|2013||107 Min||Fantasy . Comedy . Action|
While attending a party at James Franco's house, Seth Rogen, Jay Baruchel and many other celebrities are faced with the apocalypse.
|Actors:||Danny McBride , Jay Baruchel , Seth Rogen , Jonah Hill , James Franco , Craig Robinson , Michael Cera , Emma Watson , Mindy Kaling , David Krumholtz|
In its own sloppy, raunchy, sophomoric, occasionally self-pleased and consistently energetic way, This Is the End is just about perfect at executing its mission, which is to poke fun at its stars, exhaust every R-rated possibility to get a laugh, and even sneak in a few insights into Hollywood, the celebrity culture and the nature of faith.
It's the wildest screen comedy in a long time, and also the smartest, the most fearlessly inspired, and the snort-out-loud funniest.
From the clockwork comic timing to the movie's salty mix of the ridiculous and the reflective, This Is the End is stupidly hysterical and smartly heretical. Cross my heart and hope to die, it's funny as hell.
This is the End finds a balanced tone most horror comedies fail to deliver. Grossout humor melds easily with grossout horror, sometimes at the same moment.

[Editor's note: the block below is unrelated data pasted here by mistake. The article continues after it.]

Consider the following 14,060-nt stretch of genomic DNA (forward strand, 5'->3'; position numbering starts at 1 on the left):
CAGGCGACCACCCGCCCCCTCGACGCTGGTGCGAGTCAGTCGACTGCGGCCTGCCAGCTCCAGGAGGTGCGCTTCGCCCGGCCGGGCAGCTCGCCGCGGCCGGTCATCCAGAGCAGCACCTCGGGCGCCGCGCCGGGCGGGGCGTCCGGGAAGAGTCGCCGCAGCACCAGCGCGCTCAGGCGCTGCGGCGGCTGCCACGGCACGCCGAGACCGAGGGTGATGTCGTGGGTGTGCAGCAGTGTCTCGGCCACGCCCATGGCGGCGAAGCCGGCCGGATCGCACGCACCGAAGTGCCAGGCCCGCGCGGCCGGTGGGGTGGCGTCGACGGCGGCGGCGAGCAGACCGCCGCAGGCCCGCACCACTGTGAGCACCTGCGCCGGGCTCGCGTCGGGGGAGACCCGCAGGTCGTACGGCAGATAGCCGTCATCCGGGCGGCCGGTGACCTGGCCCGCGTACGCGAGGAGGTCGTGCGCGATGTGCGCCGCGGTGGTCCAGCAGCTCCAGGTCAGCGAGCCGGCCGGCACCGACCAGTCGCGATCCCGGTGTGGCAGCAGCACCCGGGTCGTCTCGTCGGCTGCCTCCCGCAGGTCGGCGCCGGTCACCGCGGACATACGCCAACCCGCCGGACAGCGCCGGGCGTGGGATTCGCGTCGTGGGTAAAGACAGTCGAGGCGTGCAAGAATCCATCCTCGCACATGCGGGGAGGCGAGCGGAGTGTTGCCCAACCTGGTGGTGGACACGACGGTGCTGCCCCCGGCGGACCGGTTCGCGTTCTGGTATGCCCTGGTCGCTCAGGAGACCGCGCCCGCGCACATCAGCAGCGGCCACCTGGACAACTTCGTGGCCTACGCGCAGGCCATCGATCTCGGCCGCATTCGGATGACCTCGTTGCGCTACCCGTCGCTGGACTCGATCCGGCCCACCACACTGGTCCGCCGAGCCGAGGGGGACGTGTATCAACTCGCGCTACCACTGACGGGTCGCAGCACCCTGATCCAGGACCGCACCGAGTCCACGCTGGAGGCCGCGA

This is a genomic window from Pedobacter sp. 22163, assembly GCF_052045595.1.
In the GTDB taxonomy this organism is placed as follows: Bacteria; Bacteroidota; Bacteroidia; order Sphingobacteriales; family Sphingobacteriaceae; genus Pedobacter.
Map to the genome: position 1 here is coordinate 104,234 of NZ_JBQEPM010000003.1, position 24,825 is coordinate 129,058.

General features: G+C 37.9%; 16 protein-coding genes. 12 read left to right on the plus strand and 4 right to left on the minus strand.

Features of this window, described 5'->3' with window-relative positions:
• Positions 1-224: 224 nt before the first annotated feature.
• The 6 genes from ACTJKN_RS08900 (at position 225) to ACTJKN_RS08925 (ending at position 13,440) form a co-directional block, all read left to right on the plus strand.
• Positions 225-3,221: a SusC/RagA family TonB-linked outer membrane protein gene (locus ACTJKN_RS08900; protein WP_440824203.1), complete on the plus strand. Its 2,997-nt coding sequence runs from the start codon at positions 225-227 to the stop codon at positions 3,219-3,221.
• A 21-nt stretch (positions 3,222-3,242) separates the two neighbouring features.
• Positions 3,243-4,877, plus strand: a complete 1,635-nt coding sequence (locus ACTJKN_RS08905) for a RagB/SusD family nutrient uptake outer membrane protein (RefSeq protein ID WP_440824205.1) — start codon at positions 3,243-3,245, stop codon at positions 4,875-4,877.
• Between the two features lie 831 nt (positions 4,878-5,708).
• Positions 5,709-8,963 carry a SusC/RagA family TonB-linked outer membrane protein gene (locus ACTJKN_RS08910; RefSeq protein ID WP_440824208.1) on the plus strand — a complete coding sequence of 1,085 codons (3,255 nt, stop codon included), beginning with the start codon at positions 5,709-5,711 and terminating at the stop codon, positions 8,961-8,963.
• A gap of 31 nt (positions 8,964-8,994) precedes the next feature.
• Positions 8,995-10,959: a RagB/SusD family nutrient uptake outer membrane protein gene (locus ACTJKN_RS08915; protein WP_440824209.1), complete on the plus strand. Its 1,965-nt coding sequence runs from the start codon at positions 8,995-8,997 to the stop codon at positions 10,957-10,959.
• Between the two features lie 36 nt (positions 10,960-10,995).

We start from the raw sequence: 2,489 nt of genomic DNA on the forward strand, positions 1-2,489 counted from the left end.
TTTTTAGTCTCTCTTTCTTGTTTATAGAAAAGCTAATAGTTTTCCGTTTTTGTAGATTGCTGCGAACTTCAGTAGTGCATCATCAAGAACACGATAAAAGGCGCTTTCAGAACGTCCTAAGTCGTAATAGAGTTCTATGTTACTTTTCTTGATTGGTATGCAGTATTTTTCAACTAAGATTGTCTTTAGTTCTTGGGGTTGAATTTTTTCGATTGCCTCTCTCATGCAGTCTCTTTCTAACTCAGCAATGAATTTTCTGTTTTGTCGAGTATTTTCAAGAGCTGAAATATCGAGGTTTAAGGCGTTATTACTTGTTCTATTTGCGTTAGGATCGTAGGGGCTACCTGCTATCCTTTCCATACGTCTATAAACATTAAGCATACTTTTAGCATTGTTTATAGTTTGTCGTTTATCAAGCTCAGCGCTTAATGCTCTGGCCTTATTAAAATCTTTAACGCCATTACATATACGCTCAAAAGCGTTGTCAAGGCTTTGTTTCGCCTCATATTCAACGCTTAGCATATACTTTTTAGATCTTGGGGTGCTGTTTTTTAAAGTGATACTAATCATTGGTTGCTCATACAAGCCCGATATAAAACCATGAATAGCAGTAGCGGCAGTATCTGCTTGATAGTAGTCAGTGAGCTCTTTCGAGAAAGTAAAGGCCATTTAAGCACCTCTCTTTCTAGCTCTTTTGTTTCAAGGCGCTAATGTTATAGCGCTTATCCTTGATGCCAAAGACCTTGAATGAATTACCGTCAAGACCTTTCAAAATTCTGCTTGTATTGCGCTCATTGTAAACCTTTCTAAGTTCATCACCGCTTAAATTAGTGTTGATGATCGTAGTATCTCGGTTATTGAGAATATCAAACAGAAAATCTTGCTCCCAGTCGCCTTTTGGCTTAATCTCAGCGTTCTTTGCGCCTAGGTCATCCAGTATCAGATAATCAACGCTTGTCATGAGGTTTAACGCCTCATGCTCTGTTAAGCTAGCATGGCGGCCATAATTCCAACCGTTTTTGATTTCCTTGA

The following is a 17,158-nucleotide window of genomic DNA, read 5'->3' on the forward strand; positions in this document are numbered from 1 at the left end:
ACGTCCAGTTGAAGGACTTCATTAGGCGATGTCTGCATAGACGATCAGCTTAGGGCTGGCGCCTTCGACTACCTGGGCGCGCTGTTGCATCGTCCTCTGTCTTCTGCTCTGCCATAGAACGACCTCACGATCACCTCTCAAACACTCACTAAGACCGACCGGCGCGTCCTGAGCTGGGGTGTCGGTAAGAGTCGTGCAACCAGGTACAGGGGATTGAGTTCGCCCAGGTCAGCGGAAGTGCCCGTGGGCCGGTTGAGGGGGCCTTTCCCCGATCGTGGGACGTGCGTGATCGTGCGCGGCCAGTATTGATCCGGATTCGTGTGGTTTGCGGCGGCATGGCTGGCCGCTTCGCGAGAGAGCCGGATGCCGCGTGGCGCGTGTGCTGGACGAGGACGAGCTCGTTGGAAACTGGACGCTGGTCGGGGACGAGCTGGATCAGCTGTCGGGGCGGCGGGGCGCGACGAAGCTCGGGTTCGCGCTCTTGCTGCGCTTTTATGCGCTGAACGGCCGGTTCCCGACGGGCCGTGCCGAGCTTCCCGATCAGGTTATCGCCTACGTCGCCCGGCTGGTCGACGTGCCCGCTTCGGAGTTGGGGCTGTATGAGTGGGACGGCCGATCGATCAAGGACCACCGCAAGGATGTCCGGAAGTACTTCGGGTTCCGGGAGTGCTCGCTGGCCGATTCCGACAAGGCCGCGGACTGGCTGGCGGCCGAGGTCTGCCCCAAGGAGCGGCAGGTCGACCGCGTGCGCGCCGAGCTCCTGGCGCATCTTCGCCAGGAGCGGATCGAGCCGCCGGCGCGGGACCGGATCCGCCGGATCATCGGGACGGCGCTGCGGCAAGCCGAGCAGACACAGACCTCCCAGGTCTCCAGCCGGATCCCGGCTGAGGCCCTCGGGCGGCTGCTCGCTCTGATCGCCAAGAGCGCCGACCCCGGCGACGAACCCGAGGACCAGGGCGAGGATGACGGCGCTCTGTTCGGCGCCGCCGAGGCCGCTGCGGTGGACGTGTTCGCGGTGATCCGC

There's no way you won't have a blast. In their directing debuts, Rogen and Goldberg come up aces, mixing hilarity and horror like pros and never letting up on the killer momentum.
A one-joke movie, but it’s a joke whose recurring rimshots grow as loud as our laughter.
Outrageous-plus, but often hilarious.
There are no boundaries in this movie, so deal with it or leave.
With less intelligence behind it, this could have easily been one of those films that seem like they were more fun to make than to watch. Instead, it's a thoroughly good time at the movies, from humble beginning to cosmic, surprise-cameo-featuring end.
Rises above the over-tired gross-out comedy genre partly because of its meta celebrities-parodying-themselves trick, but it mostly stands out because it's genuinely funny.
That film is far more interesting in concept, and infinitely more elegant in execution, than what Rogen and his buddies have cooked up in This Is the End — but I've gotta admit, it's not nearly as funny.
It is intensely raunchy and silly and joyous and tapped right into my inner teenager in a glorious way.
The Is the End is a different take on the R-rated comedy, a raunchy laugh riot that actually gives you a little to think about.
As a celebrity’s-eye-view apocalypse movie, This Is The End delivers huge guffaws and large-scale carnage with enough gusto to mask the indulgences. You’ll never look at Michael Cera in the same way again.